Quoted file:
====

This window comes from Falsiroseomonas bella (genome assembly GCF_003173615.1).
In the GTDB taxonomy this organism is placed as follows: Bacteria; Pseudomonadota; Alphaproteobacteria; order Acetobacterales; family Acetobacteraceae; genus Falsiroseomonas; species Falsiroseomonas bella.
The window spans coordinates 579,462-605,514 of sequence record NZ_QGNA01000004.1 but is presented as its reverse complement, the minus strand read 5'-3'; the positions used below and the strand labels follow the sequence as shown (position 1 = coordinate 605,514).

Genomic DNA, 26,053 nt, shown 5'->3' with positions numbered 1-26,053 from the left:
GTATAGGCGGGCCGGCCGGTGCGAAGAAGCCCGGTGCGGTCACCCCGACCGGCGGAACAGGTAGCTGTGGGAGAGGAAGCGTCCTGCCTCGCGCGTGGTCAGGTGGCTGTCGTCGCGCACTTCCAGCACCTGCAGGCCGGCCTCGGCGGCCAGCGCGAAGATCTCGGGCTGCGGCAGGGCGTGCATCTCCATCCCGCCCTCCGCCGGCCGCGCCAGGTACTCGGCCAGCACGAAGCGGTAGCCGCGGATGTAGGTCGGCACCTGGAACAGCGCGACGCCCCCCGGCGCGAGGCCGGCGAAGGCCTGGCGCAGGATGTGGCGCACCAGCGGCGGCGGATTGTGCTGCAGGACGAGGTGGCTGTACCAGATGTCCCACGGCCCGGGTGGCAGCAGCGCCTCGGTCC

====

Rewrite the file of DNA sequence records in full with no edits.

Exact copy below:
This window comes from Falsiroseomonas bella (genome assembly GCF_003173615.1).
In the GTDB taxonomy this organism is placed as follows: Bacteria; Pseudomonadota; Alphaproteobacteria; order Acetobacterales; family Acetobacteraceae; genus Falsiroseomonas; species Falsiroseomonas bella.
The window spans coordinates 579,462-605,514 of sequence record NZ_QGNA01000004.1 but is presented as its reverse complement, the minus strand read 5'-3'; the positions used below and the strand labels follow the sequence as shown (position 1 = coordinate 605,514).

Genomic DNA, 26,053 nt, shown 5'->3' with positions numbered 1-26,053 from the left:
GTATAGGCGGGCCGGCCGGTGCGAAGAAGCCCGGTGCGGTCACCCCGACCGGCGGAACAGGTAGCTGTGGGAGAGGAAGCGTCCTGCCTCGCGCGTGGTCAGGTGGCTGTCGTCGCGCACTTCCAGCACCTGCAGGCCGGCCTCGGCGGCCAGCGCGAAGATCTCGGGCTGCGGCAGGGCGTGCATCTCCATCCCGCCCTCCGCCGGCCGCGCCAGGTACTCGGCCAGCACGAAGCGGTAGCCGCGGATGTAGGTCGGCACCTGGAACAGCGCGACGCCCCCCGGCGCGAGGCCGGCGAAGGCCTGGCGCAGGATGTGGCGCACCAGCGGCGGCGGATTGTGCTGCAGGACGAGGTGGCTGTACCAGATGTCCCACGGCCCGGGTGGCAGCAGCGCCTCGGTCC